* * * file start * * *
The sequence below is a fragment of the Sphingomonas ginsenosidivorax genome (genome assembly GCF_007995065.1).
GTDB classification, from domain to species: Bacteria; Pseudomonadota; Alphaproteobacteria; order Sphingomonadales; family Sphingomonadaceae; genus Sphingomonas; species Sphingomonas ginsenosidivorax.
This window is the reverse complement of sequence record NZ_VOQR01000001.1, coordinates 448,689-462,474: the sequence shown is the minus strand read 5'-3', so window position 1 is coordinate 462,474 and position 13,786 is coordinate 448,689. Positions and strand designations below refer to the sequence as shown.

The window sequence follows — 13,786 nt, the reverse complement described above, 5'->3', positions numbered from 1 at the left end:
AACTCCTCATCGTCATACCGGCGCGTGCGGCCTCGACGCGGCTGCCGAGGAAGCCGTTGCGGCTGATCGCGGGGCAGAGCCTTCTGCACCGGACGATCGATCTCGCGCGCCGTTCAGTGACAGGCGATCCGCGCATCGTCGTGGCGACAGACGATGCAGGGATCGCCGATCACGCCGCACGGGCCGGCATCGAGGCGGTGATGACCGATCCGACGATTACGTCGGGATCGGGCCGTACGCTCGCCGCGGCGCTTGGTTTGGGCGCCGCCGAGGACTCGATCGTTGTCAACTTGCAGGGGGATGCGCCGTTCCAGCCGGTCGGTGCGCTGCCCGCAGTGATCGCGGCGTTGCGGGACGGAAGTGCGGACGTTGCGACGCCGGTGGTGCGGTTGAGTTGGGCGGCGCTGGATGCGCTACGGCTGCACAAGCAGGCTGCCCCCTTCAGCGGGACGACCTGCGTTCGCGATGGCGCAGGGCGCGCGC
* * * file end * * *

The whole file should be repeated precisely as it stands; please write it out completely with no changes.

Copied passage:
The sequence below is a fragment of the Sphingomonas ginsenosidivorax genome (genome assembly GCF_007995065.1).
GTDB classification, from domain to species: Bacteria; Pseudomonadota; Alphaproteobacteria; order Sphingomonadales; family Sphingomonadaceae; genus Sphingomonas; species Sphingomonas ginsenosidivorax.
This window is the reverse complement of sequence record NZ_VOQR01000001.1, coordinates 448,689-462,474: the sequence shown is the minus strand read 5'-3', so window position 1 is coordinate 462,474 and position 13,786 is coordinate 448,689. Positions and strand designations below refer to the sequence as shown.

The window sequence follows — 13,786 nt, the reverse complement described above, 5'->3', positions numbered from 1 at the left end:
AACTCCTCATCGTCATACCGGCGCGTGCGGCCTCGACGCGGCTGCCGAGGAAGCCGTTGCGGCTGATCGCGGGGCAGAGCCTTCTGCACCGGACGATCGATCTCGCGCGCCGTTCAGTGACAGGCGATCCGCGCATCGTCGTGGCGACAGACGATGCAGGGATCGCCGATCACGCCGCACGGGCCGGCATCGAGGCGGTGATGACCGATCCGACGATTACGTCGGGATCGGGCCGTACGCTCGCCGCGGCGCTTGGTTTGGGCGCCGCCGAGGACTCGATCGTTGTCAACTTGCAGGGGGATGCGCCGTTCCAGCCGGTCGGTGCGCTGCCCGCAGTGATCGCGGCGTTGCGGGACGGAAGTGCGGACGTTGCGACGCCGGTGGTGCGGTTGAGTTGGGCGGCGCTGGATGCGCTACGGCTGCACAAGCAGGCTGCCCCCTTCAGCGGGACGACCTGCGTTCGCGATGGCGCAGGGCGCGCGC